What Other Cultures Can Teach Us About Postpartum Rituals

Many cultures around the world observe postpartum rituals that nurture new parents during the postpartum period. Learn how these practices could make a difference in the U.S.

Imagine having a baby and immediately surrendering to a massage, soaking in an herbal bath, and spending a month in a state of rest.

For many new parents, this sounds like a dream, but for Evelynn Escobar, it was her reality after she gave birth in May. Escobar, who identifies as Black and Indigenous Latinx, observed the Latin American cultural practice of la cuarentena or "quarantine"—a sequestered 40-day postpartum period in which new parents focus on healing and bonding with their baby.

"I did not lift a finger for the entire 40 days," says 30-year-old Escobar.

That meant not even descending the stairs of her three-story Los Angeles townhouse where she gave birth to baby Isla. During her cuarentena, Escobar relied on her husband, delivery services, and extended community for care while she recovered. The cultural practice of rest and recovery allowed her to seamlessly transition from pregnancy to parenthood.

"It gave me the preparation that I needed to sort of come out and feel confident about my new role as a mother because once I did come out, I was like, 'OK, I'm ready,'" says Escobar.

Read on to learn about the critical postpartum period, cultural rituals to honor recovery and rest, and how the U.S. stacks up to other countries in celebrating new parenthood.

An image of a mother and her newborn baby.
Getty Images.

The Importance of the Postpartum Period

The weeks after birth, often called the fourth trimester, is a critical time for new parents that sets the stage for long-term health and well-being, according to a study on optimizing postpartum care. But in the United States, the care of those who recently gave birth isn't prioritized. Instead, it often looks like a singular visit to an OB-GYN or midwife at six weeks postpartum.

However, in 2018, the American College of Obstetricians and Gynecologists (ACOG) redesigned postpartum care as an ongoing process rather than a single visit. They recommend that people have contact with their health care provider beginning three weeks postpartum and continuing through 12 weeks. These visits should assess the following:

  • Mood and emotional health
  • Infant care and feeding
  • Birth control
  • Sleep concerns and fatigue
  • Physical recovery
  • Ongoing health concerns

Aside from health recommendations, the U.S.'s lack of parental leave policies combined with an individualist versus collectivist mindset makes postpartum support virtually nonexistent. In contrast, many cultures around the world observe postpartum rituals that allow new parents to be "mothered" for longer periods, according to a 2007 study.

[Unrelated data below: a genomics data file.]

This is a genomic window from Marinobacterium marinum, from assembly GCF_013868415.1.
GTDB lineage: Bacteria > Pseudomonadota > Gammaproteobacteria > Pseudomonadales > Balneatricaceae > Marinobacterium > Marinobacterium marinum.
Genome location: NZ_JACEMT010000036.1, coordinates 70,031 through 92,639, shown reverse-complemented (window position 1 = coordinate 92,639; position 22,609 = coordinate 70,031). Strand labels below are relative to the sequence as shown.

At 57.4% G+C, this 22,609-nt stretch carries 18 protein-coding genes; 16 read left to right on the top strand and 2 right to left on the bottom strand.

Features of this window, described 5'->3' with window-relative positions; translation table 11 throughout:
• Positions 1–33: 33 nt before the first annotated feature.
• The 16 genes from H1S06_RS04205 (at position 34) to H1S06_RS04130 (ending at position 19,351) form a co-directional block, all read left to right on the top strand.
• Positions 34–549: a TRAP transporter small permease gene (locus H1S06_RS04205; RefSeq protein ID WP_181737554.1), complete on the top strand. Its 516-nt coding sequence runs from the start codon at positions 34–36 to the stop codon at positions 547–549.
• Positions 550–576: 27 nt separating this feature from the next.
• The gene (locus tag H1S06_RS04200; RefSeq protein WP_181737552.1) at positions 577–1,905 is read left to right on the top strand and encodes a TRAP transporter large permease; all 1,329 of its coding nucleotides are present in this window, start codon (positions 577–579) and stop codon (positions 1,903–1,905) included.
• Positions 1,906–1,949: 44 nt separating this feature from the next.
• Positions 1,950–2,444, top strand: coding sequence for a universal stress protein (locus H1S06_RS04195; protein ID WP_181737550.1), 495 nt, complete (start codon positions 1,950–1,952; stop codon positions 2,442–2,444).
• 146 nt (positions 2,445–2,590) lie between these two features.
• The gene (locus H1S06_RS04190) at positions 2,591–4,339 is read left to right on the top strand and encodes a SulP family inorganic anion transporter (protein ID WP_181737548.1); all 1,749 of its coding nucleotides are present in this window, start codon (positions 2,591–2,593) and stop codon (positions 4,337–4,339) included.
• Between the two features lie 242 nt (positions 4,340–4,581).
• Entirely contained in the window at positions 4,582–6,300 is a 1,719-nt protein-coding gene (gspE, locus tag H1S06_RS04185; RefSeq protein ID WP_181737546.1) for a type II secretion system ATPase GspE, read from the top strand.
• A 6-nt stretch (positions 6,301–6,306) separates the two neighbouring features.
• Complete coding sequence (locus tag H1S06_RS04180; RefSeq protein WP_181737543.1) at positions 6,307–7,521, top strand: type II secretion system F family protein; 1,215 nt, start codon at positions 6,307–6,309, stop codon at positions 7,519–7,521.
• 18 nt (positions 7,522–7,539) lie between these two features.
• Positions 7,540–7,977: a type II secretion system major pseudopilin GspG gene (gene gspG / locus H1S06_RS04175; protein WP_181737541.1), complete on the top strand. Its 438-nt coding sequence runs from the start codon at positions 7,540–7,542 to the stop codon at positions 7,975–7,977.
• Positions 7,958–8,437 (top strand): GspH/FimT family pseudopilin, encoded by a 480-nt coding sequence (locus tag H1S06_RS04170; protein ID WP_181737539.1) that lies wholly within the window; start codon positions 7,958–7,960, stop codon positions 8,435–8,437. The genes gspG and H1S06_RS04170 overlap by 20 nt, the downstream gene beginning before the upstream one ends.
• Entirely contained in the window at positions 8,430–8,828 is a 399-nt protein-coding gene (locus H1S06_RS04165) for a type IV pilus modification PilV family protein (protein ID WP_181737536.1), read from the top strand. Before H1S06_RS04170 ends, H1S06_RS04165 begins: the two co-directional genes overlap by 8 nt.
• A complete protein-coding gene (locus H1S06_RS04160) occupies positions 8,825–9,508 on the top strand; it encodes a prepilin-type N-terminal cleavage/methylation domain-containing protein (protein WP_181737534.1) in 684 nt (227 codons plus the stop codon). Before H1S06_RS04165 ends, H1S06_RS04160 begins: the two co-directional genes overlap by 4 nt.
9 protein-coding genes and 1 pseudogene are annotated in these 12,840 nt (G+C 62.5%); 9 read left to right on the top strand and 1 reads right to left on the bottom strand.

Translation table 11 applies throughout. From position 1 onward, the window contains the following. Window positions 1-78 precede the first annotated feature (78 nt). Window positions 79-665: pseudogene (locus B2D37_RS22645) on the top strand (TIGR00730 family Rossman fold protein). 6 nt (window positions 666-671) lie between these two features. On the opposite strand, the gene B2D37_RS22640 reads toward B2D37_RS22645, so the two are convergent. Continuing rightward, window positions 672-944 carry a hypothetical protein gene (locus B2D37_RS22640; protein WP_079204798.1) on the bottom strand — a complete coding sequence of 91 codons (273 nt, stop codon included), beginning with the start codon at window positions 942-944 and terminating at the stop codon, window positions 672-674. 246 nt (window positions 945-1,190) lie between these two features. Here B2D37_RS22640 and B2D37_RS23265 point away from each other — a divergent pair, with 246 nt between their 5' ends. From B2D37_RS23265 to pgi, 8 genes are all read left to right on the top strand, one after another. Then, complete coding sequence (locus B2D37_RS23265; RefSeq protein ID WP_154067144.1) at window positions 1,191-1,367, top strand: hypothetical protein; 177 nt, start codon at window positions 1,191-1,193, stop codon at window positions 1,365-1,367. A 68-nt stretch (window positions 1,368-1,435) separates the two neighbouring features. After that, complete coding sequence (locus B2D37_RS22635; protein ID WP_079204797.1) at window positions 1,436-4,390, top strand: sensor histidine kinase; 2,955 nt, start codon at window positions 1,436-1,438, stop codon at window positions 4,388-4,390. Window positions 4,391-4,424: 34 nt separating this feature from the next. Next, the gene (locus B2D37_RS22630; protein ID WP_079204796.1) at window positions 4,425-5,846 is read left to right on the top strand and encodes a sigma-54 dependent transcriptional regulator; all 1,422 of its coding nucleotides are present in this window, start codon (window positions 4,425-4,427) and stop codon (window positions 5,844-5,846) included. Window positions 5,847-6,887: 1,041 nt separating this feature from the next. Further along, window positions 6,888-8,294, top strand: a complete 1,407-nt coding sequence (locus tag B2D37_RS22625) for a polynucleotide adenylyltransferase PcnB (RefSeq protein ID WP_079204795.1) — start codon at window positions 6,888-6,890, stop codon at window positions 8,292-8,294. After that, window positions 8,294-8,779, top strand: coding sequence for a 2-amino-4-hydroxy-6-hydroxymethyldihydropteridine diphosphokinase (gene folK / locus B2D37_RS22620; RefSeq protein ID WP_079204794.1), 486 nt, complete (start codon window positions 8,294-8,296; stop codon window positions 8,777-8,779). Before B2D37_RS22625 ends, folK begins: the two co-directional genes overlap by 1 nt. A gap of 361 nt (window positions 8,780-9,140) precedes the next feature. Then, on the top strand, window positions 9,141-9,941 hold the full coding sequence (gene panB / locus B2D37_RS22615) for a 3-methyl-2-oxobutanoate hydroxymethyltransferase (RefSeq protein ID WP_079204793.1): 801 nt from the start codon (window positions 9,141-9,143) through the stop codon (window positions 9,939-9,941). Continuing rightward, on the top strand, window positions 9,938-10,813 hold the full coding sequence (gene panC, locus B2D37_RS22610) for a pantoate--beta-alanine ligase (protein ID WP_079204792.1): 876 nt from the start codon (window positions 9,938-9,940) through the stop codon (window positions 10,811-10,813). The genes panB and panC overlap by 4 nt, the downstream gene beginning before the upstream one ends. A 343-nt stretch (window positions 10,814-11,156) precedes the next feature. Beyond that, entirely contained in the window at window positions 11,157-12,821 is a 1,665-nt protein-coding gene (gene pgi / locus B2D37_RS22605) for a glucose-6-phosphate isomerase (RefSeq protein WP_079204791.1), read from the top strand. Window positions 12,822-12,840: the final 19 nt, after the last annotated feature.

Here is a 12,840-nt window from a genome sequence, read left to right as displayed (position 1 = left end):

This lack of a structural system for postpartum care in the U.S. encourages some new parents like Escobar to lean into cultural practices to transition from pregnancy to parenthood. It may not always be a walk in the park (spoiler: some traditions mean no air conditioning or short-sleeve shirts even during the hottest month), but for some people, these rituals offer necessary rest, healing, and community support.

Evelynn Escobar gave birth to Isla in May 2021.
Evelynn Escobar gave birth to Isla in May 2021. Courtesy of Evelynn Escobar

Postpartum Cultural Rituals

In Latin American and Asian cultures, postpartum rituals support new parents via rest, family and community support, and child care. "Some cultures really fundamentally believe in this long-term detriment to one's health if they don't get the support during the transition of having a baby," says Cindy Lee-Dennis, Ph.D., professor at the University of Toronto's Lawrence Bloomberg Faculty of Nursing and the Faculty of Medicine.

So, what are some examples of these cultural practices, and what can we learn from them? China, Latin America, and Korea offer some beautiful examples of rituals to honor and support new parents.

The Chinese tradition of "sitting the month"

In China, it's called zuo yue zi or "sitting the month." The practice dates back over 2,000 years and is based on the belief that a new gestational parent's path to recovery starts with rest and dietary and lifestyle restrictions.

Because the Chinese government invests in the care of new families, the sitting month is now a multi-billion dollar market with all-inclusive postpartum hotels, according to Heng Ou, author of the 2016 book The First Forty Days: The Essential Art of Nourishing the New Mother (Harry N. Abrams).

Ou, who is Chinese American, practiced tenets of the sitting month after the birth of her first child in 2003. Traditions require:

  • Staying indoors
  • Bundling up with warm clothes
  • Avoiding cold food and drinks to restore the heat that escaped the body with the birth